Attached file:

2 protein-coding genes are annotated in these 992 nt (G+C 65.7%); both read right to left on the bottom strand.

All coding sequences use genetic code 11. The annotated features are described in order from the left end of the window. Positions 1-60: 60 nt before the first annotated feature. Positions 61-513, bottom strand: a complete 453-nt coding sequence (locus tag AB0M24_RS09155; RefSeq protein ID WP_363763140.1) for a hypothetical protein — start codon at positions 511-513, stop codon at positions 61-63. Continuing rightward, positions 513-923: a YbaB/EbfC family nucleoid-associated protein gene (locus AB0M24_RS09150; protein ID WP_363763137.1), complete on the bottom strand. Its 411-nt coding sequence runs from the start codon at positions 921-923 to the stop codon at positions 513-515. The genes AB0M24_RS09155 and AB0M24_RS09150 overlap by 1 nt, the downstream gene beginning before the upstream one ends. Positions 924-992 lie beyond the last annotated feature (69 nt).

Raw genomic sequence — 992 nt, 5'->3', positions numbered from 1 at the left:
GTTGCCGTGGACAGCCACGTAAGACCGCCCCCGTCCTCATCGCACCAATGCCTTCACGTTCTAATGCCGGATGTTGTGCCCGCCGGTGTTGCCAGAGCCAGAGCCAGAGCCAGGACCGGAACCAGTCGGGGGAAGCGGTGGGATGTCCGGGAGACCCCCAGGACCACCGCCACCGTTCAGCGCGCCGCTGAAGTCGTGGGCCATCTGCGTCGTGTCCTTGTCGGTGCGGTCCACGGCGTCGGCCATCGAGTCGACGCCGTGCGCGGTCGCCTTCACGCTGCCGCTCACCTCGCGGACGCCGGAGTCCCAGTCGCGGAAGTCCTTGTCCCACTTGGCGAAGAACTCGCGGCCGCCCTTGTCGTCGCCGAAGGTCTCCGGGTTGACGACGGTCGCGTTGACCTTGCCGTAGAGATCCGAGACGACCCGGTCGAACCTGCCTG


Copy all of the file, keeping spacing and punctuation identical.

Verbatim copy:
2 protein-coding genes are annotated in these 992 nt (G+C 65.7%); both read right to left on the bottom strand.

All coding sequences use genetic code 11. The annotated features are described in order from the left end of the window. Positions 1-60: 60 nt before the first annotated feature. Positions 61-513, bottom strand: a complete 453-nt coding sequence (locus tag AB0M24_RS09155; RefSeq protein ID WP_363763140.1) for a hypothetical protein — start codon at positions 511-513, stop codon at positions 61-63. Continuing rightward, positions 513-923: a YbaB/EbfC family nucleoid-associated protein gene (locus AB0M24_RS09150; protein ID WP_363763137.1), complete on the bottom strand. Its 411-nt coding sequence runs from the start codon at positions 921-923 to the stop codon at positions 513-515. The genes AB0M24_RS09155 and AB0M24_RS09150 overlap by 1 nt, the downstream gene beginning before the upstream one ends. Positions 924-992 lie beyond the last annotated feature (69 nt).

Raw genomic sequence — 992 nt, 5'->3', positions numbered from 1 at the left:
GTTGCCGTGGACAGCCACGTAAGACCGCCCCCGTCCTCATCGCACCAATGCCTTCACGTTCTAATGCCGGATGTTGTGCCCGCCGGTGTTGCCAGAGCCAGAGCCAGAGCCAGGACCGGAACCAGTCGGGGGAAGCGGTGGGATGTCCGGGAGACCCCCAGGACCACCGCCACCGTTCAGCGCGCCGCTGAAGTCGTGGGCCATCTGCGTCGTGTCCTTGTCGGTGCGGTCCACGGCGTCGGCCATCGAGTCGACGCCGTGCGCGGTCGCCTTCACGCTGCCGCTCACCTCGCGGACGCCGGAGTCCCAGTCGCGGAAGTCCTTGTCCCACTTGGCGAAGAACTCGCGGCCGCCCTTGTCGTCGCCGAAGGTCTCCGGGTTGACGACGGTCGCGTTGACCTTGCCGTAGAGATCCGAGACGACCCGGTCGAACCTGCCTG